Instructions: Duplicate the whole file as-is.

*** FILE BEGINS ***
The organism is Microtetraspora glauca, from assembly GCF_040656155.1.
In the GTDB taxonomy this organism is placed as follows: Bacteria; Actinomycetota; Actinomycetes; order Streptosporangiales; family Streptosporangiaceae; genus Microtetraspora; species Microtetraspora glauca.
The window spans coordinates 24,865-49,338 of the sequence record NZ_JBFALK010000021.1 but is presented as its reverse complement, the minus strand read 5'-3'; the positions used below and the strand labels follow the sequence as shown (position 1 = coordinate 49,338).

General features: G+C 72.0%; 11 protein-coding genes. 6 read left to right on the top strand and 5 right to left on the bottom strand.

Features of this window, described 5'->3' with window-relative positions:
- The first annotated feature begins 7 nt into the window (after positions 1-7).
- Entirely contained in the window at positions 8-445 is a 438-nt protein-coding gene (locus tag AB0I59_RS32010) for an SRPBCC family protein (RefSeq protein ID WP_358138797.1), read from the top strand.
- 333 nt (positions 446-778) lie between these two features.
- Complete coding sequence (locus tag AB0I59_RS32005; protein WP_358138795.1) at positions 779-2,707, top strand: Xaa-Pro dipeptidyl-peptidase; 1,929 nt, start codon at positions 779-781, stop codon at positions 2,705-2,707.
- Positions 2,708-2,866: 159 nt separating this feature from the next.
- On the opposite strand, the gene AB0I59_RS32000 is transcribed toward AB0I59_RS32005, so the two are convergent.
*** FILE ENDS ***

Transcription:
The organism is Microtetraspora glauca, from assembly GCF_040656155.1.
In the GTDB taxonomy this organism is placed as follows: Bacteria; Actinomycetota; Actinomycetes; order Streptosporangiales; family Streptosporangiaceae; genus Microtetraspora; species Microtetraspora glauca.
The window spans coordinates 24,865-49,338 of the sequence record NZ_JBFALK010000021.1 but is presented as its reverse complement, the minus strand read 5'-3'; the positions used below and the strand labels follow the sequence as shown (position 1 = coordinate 49,338).

General features: G+C 72.0%; 11 protein-coding genes. 6 read left to right on the top strand and 5 right to left on the bottom strand.

Features of this window, described 5'->3' with window-relative positions:
- The first annotated feature begins 7 nt into the window (after positions 1-7).
- Entirely contained in the window at positions 8-445 is a 438-nt protein-coding gene (locus tag AB0I59_RS32010) for an SRPBCC family protein (RefSeq protein ID WP_358138797.1), read from the top strand.
- 333 nt (positions 446-778) lie between these two features.
- Complete coding sequence (locus tag AB0I59_RS32005; protein WP_358138795.1) at positions 779-2,707, top strand: Xaa-Pro dipeptidyl-peptidase; 1,929 nt, start codon at positions 779-781, stop codon at positions 2,705-2,707.
- Positions 2,708-2,866: 159 nt separating this feature from the next.
- On the opposite strand, the gene AB0I59_RS32000 is transcribed toward AB0I59_RS32005, so the two are convergent.